Crude has rallied significantly in recent weeks to see West Texas Intermediate (WTI) hovering around the US$75 a barrel mark and up by an impressive 30% for the year to date. While this has been a tremendous boon for beaten-down energy companies, many Canadian oil stocks have remained flat or only made modest gains, making now the time for investors to boost their exposure to oil.
One means of doing so without investing directly in oil stocks is to buy Canadian Western Bank (TSX:CWB), which since the start of 2018 has lost almost 16%, thereby creating an opportunity for contrarian investors.
At the height of the oil slump, as Alberta’s economy collapsed and investment in the energy patch dried up, Canadian Western saw its market value hit hard. Its stock plummeted from an all-time high of over $43 a share in mid-August 2014 to bottom at less than $20 in February 2016. Since then it has experienced a solid recovery, gaining 67% with signs of further upside ahead because of firmer oil.
At the height of the oil slump Canadian Western worked feverishly to diversify its operations and expand the portion of its earnings generated outside of Western Canada. And that, along with Alberta’s economy returning to growth, saw the bank report some solid third quarter 2018 results.
Net income shot-up by 11% year over year to a record $62 million primarily driven by strong lending growth which saw loans under management expand by a healthy 12%. Such remarkable credit growth was responsible for Canadian Western’s net interest income soaring by 14% compared to a year earlier and total revenue by 12%.
Notably, Canadian Western’s credit quality improved over the third quarter. The value of gross impaired loans fell by a noteworthy 20% compared to the equivalent quarter in 2017 giving the bank a gross impaired loans ratio of 0.53%, which was 21 basis points (bps) lower than a year earlier.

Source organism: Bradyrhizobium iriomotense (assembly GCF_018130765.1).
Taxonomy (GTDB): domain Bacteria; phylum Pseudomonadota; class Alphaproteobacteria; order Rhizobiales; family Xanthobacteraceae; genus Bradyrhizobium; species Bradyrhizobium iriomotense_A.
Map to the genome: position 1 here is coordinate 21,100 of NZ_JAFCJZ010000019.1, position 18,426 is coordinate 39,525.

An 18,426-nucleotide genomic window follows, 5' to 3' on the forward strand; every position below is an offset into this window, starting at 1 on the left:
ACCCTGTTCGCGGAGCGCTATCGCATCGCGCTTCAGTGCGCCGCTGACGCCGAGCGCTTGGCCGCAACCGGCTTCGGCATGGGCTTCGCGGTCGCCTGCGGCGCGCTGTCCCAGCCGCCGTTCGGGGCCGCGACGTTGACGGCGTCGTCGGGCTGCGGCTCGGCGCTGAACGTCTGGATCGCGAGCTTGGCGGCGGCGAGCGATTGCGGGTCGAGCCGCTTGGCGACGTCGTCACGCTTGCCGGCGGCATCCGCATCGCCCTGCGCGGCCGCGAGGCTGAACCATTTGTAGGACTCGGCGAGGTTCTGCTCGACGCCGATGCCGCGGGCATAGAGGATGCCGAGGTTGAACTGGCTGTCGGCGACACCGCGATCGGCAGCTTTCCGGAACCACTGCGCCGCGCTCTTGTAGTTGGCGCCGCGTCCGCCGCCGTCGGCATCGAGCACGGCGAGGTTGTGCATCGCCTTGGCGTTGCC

Nonetheless, the total allowance for credit losses rose by 4% year over year to $147 million, indicating that Canadian Western is taking a more proactive approach to managing credit risk. This increase was driven by the bank setting aside additional credit loss allowances for undrawn credit exposures and an increase in specific losses.
This ensures that Canadian Western has sufficient resources set aside to cover its non-performing loans.
The bank also finished the third quarter well-capitalized with a common equity tier one capital ratio of 10.5%, which is well above the minimum required by Canada’s prudential regulator.
Higher oil and an improving economic outlook for Western Canada will help to drive greater loan growth and lower credit losses, thereby giving earnings a healthy lift. Canadian Western’s growth initiatives, including recent acquisitions such as the purchase of $900 million of equipment loans and leases in October 2017, will also boost earnings.
Rising interest rates are poised to support greater profitability and higher earnings. Canadian Western’s third quarter net-interest-margin (NIM) was a respectable 2.64%, or 5 basis points greater than for the same period in 2017. That can be attributed to the Bank of Canada hiking the headline rate during that year to 1.5%.
Any further rate hikes, which are likely considering that the Fed has yet to normalise U.S. interest rates, will cause Canadian Western’s NIM to expand boosting the profitability of its lending operations.
It is clear that Canadian Western has finally returned to growth, which will see it unlock considerable value for investors, particularly amid a favourable macro-environment that is supporting loan growth and greater profitability. The bank also has a long history of rewarding investors with a steadily growing and sustainable dividend.
Canadian Western has hiked that dividend for the last 26-years straight, giving it a tasty 3% yield, and there is every likelihood of further increases as earnings grow.
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Fool contributor Matt Smith has no position in any stocks mentioned.